In the clip above, Florida Attorney General Pam Bondi notes that her office has received over 8,050 complaints of price gouging in the Sunshine State due to Hurricane Irma. She says:
“If you are a bad business going after our citizens, we’re going after you with everything we’ve got.”
So, what authority does the attorney general have and what can you do if you believe you’ve been ripped off by businesses taking advantage of the chaos?
The law on point here is contained in Florida Statute 501.160. The majority of this statute is pieced together in a fairly inscrutable fashion and uses quite a bit of self-referential legalese.
To sum it up, here’s the Florida Attorney General’s interpretation:
[D]uring a state of emergency, it is unlawful to sell, lease, offer to sell, or offer for lease essential commodities, dwelling units, or self-storage facilities for an amount that grossly exceeds the average price for that commodity during the 30 days before the declaration of the state of emergency, unless the seller can justify the price by showing increases in its prices or market trends. Examples of necessary commodities are food, ice, gas, and lumber.
Once a state of emergency has been declared by the governor, section (2) of the same statute–which is substantially easier to get through–reads:
Upon a declaration of a state of emergency by the Governor, it is unlawful and a violation [of the state’s Unlawful Acts and Practices law] for a person or her or his agent or employee to rent or sell or offer to rent or sell at an unconscionable price within the area for which the state of emergency is declared, any essential commodity including, but not limited to, supplies, services, provisions, or equipment that is necessary for consumption or use as a direct result of the emergency. This prohibition is effective not to exceed 60 days under the initial declared state of emergency…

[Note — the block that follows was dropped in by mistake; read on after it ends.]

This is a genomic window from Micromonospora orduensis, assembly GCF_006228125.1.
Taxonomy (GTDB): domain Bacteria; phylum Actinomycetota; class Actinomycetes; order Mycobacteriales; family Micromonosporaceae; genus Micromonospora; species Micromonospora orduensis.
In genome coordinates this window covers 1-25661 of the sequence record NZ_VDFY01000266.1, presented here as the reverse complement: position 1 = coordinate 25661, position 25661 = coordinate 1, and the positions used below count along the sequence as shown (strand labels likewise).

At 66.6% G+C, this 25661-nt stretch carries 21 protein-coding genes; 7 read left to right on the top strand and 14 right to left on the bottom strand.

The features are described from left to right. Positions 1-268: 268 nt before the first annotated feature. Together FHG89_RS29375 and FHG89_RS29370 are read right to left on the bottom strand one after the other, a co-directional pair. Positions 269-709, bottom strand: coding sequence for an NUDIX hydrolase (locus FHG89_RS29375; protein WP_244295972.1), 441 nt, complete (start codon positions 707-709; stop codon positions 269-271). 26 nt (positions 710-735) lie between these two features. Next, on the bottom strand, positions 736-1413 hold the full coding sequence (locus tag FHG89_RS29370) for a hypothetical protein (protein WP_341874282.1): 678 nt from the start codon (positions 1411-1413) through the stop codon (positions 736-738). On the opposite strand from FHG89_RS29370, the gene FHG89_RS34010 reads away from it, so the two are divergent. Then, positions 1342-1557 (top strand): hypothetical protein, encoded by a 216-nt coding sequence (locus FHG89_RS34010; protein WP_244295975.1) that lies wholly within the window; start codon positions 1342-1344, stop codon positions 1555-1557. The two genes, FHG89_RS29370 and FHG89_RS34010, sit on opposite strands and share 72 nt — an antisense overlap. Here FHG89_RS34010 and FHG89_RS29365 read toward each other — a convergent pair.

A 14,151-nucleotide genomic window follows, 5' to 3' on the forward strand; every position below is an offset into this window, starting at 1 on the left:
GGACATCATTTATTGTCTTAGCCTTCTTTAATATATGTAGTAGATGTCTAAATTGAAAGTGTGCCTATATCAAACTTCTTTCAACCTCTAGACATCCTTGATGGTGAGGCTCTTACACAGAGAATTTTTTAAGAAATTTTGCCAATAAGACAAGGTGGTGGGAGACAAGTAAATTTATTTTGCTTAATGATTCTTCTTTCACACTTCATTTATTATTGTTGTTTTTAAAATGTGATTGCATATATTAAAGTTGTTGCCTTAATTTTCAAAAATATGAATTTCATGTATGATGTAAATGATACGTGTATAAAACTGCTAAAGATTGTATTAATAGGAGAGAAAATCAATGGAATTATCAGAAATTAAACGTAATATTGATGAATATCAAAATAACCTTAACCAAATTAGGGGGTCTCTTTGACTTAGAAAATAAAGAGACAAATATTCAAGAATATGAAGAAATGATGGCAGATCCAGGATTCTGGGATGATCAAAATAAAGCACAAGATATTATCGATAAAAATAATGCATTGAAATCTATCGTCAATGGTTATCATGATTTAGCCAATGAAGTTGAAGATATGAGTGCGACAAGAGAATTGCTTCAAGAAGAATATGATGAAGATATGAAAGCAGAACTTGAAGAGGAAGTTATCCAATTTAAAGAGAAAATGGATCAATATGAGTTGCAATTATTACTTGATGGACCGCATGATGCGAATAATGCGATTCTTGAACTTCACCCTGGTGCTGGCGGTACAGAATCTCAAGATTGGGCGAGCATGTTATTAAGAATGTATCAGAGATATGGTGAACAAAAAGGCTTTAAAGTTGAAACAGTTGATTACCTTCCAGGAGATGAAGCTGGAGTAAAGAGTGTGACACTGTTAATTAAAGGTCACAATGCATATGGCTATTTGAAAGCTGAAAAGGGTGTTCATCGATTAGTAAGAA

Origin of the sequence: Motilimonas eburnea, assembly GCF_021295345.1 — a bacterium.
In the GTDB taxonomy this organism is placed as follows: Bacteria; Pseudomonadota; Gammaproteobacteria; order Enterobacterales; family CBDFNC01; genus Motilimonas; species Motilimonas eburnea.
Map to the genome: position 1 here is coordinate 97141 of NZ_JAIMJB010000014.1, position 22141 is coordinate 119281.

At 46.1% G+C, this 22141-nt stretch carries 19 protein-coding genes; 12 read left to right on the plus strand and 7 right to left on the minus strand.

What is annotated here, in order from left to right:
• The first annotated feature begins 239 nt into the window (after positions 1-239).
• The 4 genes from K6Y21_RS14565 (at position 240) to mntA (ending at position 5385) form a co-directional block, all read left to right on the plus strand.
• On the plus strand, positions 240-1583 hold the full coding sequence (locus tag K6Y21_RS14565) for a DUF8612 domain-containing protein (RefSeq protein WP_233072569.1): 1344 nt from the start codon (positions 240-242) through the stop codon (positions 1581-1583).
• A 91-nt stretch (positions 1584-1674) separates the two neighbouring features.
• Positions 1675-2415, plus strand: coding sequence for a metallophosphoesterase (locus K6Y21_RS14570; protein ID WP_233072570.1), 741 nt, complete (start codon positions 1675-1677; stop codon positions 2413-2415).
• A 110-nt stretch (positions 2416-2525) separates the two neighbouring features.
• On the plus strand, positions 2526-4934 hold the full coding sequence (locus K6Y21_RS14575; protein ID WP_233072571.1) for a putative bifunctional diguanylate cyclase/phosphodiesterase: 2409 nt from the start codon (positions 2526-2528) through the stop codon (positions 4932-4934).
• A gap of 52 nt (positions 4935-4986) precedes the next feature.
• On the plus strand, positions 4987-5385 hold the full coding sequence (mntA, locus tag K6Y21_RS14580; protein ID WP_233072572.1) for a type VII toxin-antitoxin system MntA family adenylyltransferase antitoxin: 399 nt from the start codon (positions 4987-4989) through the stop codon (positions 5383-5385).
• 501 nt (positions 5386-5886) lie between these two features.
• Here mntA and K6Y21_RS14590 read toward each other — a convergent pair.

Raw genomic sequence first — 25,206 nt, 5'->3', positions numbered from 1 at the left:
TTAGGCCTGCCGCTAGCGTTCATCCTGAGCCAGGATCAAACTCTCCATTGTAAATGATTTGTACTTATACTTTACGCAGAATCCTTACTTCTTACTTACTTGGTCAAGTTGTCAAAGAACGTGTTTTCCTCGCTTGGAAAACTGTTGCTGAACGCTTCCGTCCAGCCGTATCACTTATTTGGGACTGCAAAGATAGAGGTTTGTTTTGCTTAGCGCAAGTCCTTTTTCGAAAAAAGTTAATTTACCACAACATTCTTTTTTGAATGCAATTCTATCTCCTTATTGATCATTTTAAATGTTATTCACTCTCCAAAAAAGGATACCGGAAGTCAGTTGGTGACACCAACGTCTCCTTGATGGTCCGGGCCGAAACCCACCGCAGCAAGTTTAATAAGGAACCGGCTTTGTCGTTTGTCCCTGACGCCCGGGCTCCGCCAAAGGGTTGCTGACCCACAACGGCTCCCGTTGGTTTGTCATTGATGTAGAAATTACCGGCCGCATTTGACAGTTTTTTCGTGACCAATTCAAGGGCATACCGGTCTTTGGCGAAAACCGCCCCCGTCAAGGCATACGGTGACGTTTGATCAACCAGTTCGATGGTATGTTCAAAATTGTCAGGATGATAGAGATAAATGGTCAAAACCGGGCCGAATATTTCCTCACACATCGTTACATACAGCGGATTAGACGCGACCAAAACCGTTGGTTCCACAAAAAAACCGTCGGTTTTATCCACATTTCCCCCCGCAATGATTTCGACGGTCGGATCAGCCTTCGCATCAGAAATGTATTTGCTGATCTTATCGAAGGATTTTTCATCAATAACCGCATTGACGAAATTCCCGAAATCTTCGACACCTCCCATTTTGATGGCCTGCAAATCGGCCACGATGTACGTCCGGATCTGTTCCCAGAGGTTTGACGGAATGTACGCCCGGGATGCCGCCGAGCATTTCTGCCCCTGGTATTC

Thus, despite myriad flecks of libertarian whimsy to the contrary, price gouging is illegal in Florida during hurricanes and the state’s Republican attorney general is dead-set on enforcing the law. Bondi couched her response to the libertarian argument this way: “You can not come steal from our citizens…Who would want to make a profit off water when people are dying?” She continued:
“It should be criminal, it’s not. But I will go after you. We will fine you $1,000 after every violation–up to $25,000 every single day–and I will be saying your name all over this country, not to do business with you again.
So, the law forbids price gouging–at least as a civil infraction–and the attorney general says she’s serious about using fines to hit back against it. But what does that mean for consumers?
There’s the rough rub: all you can do is document and complain.
The same statue that provides for the illegality of price gouging during a state of emergency also forecloses against any private action to remedy the most potent flashpoints of disaster capitalism. Section (7) reads, in relevant part:
[N]othing in this section creates a private cause of action in favor of any person damaged by a violation of this section.
The only prescription for price gouging-related ills during Hurricane Irma is reporting the bad conduct to the attorney general’s office. Their number is: 1-866-9-NO-SCAM.
Bondi also suggests that Floridians take pictures of price gouging and send them to her office directly. To do that, visit: http://myfloridalegal.com.
[image via screengrab; video courtesy CNN]
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